An organization’s website is often a stand-in for its brand – and its quality can impact how customers consider your jurisdiction over other options. Here are two more personas that are likely to treat your website as a barometer of your agency’s quality and abilities: tourists and job seekers.
Posts Tagged: government websites
Google Campaign URL Builder is a free, online resource used to track web page metrics. The data is stored in your Google Analytics account.
In 2018 it is more important than ever to run a secure website. HTTPS stands for Hypertext Transfer Protocol Secure and it is a method for encrypting your website data. It also demonstrates that your website is authentic.
You’ve probably noticed that some website URLs start with “http” while others start with “https”. The extra “s” may seem small, and perhaps barely noticeable to the less savvy user, but that little letter has big implications on website security. So, what does the extra “s” mean, and why is it important for your government… Read more »
In 2017, almost 500 companies were sued in federal court for having websites that are inaccessible—i.e., not fully usable by people with disabilities. Here’s what you need to know to protect your organization.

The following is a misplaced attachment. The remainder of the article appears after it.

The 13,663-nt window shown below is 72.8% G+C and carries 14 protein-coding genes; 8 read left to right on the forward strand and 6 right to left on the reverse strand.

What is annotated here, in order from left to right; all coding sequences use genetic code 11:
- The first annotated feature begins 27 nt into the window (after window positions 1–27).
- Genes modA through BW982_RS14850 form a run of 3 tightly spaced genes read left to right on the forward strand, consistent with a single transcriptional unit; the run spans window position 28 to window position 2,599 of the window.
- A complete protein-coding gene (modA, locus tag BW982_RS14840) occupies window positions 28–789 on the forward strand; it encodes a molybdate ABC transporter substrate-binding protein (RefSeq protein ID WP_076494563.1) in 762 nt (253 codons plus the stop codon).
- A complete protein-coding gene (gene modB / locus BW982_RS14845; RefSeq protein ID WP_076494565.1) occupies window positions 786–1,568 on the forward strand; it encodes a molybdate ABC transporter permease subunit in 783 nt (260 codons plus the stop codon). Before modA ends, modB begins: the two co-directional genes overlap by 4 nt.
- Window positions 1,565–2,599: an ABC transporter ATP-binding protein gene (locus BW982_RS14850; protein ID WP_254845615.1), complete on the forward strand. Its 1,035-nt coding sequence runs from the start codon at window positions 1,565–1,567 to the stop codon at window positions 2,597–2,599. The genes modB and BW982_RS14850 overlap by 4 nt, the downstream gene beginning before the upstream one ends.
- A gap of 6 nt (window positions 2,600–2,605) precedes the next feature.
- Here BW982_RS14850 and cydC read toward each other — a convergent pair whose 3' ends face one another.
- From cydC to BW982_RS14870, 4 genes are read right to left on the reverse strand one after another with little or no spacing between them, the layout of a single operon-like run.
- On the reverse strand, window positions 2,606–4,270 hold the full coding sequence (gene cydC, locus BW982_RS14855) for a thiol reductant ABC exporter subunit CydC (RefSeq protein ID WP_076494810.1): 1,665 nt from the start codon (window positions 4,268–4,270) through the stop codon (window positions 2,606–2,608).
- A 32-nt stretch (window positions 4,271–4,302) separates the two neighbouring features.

As a local government leader, you are tasked with finding ways to more effectively serve and engage your citizens digitally. For local government agencies, this can be a very dauting task. Many cities and counties serve extremely diverse populations – millennials, gen-Xers, baby boomers, students, full-time residents, tourists, non-native English speakers and the list goesRead… Read more »
To celebrate these government agencies’ inventive platforms, this week’s Intersection is here to show you some of the top government websites and hopefully inspire some newfangled digital growth at your agency.
Through this process, we also discovered that we need to change the way we procure technology. So, now we are also embarking on a new journey: updating our process so we can more easily procure the technology of now and the future. Our staff requires 21st-century tools because the community deserves 21st-century service.
After about 70 days of interviewing departments, creating content, uploading files, developing online forms and a whole lot of refining, we launched a beta version of the new San Rafael website. Here’s what I learned.
Successful government websites are consistent, accessible, and current. Surprisingly though, many sites lag far behind today’s communications standards, missing the most important goal: serve the public well.